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All-Baltic final at Eastbourne

Few would have predicted the Viking International Eastbourne final between Anett Kontaveit and former French Open champion Jelena Ostapenko with 8 of the Top 20 in the draw at the beginning of the week, but it will be a battle of the Baltic for the trophy on Saturday at Devonshire Park.

I'm really happy with the way I’ve played this week and, every match, I played better and better. It's been a while without finals, so I'm really happy to be in a final and looking forward to tomorrow's match. It's actually nice to have a Baltic final, because we’re not such big countries, but still have good players, so it's nice. Jelena Ostapenko

Estonia’s Kontaveit, ranked 27 in the world, took a short cut into the final as her opponent Camila Giorgi retired with a left thigh injury in the first set of what was looking to develop into a fine semi-final contest.

There was no hint of anything wrong with the Italian qualifier as she broke back to trail 4-5, but she called for the trainer at the sit-down and then told the umpire that she had an injury and could not continue.

It was a sad end to a great week for the World No 75, who had taken out 5th seed Karolina Pliskova and top seed Aryna Sabalenka en route to the last four.

“Of course, it’s never the way you’d want to win,” Kontaveit said, in her post-match press conference. “It was a very close nine games, and I was very surprised and very sorry for her that she had to retire.

“But I have had really good matches so far, the ones leading up to the semi-final as well. I’m really happy with the way I’m playing and really happy to be in the final.

“I think I have played really well here and had some very good wins. I’m definitely feeling more confident now.”


Jelena Ostapenko was impressive in her win over Elena Rybakina at Devonshire Park on Friday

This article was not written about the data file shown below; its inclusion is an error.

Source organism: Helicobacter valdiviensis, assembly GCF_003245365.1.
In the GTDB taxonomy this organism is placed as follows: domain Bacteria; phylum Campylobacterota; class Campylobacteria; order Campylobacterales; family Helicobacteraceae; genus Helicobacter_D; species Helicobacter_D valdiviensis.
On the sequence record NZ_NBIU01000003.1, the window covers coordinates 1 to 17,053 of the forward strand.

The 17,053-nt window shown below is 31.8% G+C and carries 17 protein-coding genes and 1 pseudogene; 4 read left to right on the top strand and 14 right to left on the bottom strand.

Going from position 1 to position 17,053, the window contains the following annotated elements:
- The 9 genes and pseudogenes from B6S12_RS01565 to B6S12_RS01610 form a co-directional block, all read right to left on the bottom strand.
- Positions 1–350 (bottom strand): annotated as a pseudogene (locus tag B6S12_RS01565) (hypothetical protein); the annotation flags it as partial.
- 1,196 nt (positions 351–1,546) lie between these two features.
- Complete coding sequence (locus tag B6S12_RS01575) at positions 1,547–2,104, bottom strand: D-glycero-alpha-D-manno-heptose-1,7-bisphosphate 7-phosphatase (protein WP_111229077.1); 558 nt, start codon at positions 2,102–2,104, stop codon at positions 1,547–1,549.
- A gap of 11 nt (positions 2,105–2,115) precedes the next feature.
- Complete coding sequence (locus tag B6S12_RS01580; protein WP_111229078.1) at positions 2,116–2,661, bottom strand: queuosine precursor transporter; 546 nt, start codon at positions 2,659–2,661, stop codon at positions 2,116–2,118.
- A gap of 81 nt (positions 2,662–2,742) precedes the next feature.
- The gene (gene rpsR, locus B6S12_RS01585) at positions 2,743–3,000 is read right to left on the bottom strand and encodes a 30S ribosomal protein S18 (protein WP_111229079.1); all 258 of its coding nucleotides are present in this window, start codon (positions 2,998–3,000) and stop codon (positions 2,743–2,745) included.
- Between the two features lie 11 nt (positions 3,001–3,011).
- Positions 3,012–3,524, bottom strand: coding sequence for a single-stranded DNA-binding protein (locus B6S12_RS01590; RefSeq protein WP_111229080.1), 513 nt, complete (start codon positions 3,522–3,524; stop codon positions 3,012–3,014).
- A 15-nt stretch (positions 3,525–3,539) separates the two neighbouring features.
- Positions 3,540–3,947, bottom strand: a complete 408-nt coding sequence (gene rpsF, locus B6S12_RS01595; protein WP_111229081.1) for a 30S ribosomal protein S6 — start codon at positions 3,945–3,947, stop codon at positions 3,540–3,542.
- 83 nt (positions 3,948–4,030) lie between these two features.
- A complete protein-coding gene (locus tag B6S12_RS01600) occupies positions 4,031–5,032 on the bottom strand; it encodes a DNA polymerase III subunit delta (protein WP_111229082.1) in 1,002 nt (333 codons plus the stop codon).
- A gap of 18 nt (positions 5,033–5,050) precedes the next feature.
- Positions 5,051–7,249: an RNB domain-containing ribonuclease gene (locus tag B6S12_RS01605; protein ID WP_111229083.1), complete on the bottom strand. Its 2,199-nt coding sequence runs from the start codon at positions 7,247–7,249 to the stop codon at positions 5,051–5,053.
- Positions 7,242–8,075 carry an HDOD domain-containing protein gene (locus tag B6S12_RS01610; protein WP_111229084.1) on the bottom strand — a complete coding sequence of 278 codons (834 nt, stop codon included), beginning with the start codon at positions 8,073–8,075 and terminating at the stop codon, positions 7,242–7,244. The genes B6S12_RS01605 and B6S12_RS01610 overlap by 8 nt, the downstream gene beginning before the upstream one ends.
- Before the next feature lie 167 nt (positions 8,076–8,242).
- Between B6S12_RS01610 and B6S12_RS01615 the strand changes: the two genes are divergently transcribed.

© Charlie Crowhurst/Getty Images for LTA

Latvia’s Ostapenko, who is ranked 43 and took a wildcard for the warm up tournament ahead of next week’s Wimbledon, overpowered Kazakhstan’s Elena Rybakina, 6-4 6-1, racing out of the blocks to smack 9 winners and break her opponent’s serve twice for 3-0 lead.

Rybakina roared back to draw level after 6 games in the opening set but then required medical treatment on her back, and was never quite able to impose herself during the rest of the match.

Ostapenko closed out the first set following a late break and was dominant in the second, with Rybakina failing to keep a leash on her unforced errors.

The 24-year-old went on to seal victory and book her place in the final when Rybakina dished out her 6th double-fault of the match.

Ostapenko is looking to become only the 3rd wild-card to win the title in Eastbourne after Julie Halard-Decugis in 2000 and Monica Seles in 1996.

The Latvian struck 38 winners to 30 unforced errors, and finished a match with zero double faults for the first time since winning the 2019 Luxembourg final.

The result puts the Latvian World No 43 into her 9th career final, 5th at WTA 500 level or higher, and biggest since Miami 2018.

“I’m really happy with the way I’ve played this week and, every match, I played better and better,” said Ostapenko.  “It’s been a while without finals, so I’m really happy to be in a final and looking forward to tomorrow’s match.

“It’s actually nice to have a Baltic final, because we’re not such big countries, but still have good players, so it’s nice.

“Anett I know since juniors and we’ve been playing a lot, like maybe not so many matches but, I mean, we practice sometimes together, in juniors, and played even doubles. So I know her quite well.”

Kontaveit, who defeated former US Open champion Bianca Andreescu this week, is looking to win her 2nd career title on grass, having lifted the trophy at ‘s-Hertogenbosch in 2017.

“[Ostapenko] hits the ball very hard and takes it very early, I’ll have to be ready for that,” Kontaveit said.

“We have played each other quite a few times back in the years, I think. Not in the recent few years, but I know what to be ready for. She’s a very good player.”


A general view of the Devonshire Park centre court at Eastbourne

© Charlie Crowhurst/Getty Images for LTA



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